The editors hope that all readers will benefit from the efforts to cast subjects in broad terms, to do more than present the law. Throughout, contributors have sought to interpret the Court as a symbol of the values of American culture and as an institution whose behavior affects our daily lives. The essay “Contraception,” for example, reviews the ways in which the Court’s decisions have influenced the most intimate social relations. The essay “First Amendment” assesses the scope of freedom that Americans enjoy in expressing their political ideas. Other entries highlight a variety of cultural perspectives on the Court—including possibilities for understanding the Court’s place in American popular culture through movies, plays, and novels. We hope that the Companion serves all of its readers well.
How to Use the Companion
The Companion is organized alphabetically with several kinds of cross-references. These cross-references form a carefully planned pattern of articles designed to guide the reader to topics of related interest and from there to topics of general interest. For example, a reader interested in judicial self-restraint would find references leading to a discussion of cases and controversies, the doctrines of standing, ripeness, and mootness, and ultimately to the article on judicial review. There are also two indexes—one for all cases mentioned in the volume and the other for topics, proper names, and concepts—and several appendixes. Each element of the Companion is meant to complement the others and to facilitate the user’s search for information.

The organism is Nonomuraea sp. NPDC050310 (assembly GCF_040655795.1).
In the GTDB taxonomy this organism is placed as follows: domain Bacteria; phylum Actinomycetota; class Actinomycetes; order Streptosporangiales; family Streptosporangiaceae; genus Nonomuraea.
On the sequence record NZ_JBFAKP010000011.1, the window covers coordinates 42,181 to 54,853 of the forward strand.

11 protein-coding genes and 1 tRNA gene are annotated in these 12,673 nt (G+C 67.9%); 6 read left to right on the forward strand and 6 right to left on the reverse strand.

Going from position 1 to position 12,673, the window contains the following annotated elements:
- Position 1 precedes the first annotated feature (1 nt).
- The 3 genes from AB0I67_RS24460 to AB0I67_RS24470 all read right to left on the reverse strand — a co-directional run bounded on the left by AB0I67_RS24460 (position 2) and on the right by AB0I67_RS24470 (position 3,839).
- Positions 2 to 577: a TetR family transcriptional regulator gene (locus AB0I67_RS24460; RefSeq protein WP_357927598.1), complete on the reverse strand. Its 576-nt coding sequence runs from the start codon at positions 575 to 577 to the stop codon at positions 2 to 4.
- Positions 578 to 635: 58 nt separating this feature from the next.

Entries in the Companion are arranged in alphabetical order on a letter-by-letter rather than a word-by-word basis. Hyphens and spaces between words are ignored, but punctuation marks such as commas and semicolons are taken into account; thus “Johnson, Thomas” precedes “Johnson and Graham’s Lessee v. McIntosh.” In most instances, this system is straightforward enough. The entry “Cohens v. Virginia,” for example, precedes “E. C. Knight v. United States”; however, “Cohens v. Virginia” also precedes “Cohen v. California,” since the letter “s” in Cohens” comes alphabetically before the “v” in “Cohen v.” Entry terms that are this closely linked alphabetically are relatively rare. In addition, entries on cases in which the United States is involved as a plaintiff are listed under the name of the other party. For example, the case United States v. Robel is found as the entry “Robel, United States v.” The same holds true for ex parte cases, such as “Siebold, Ex parte.”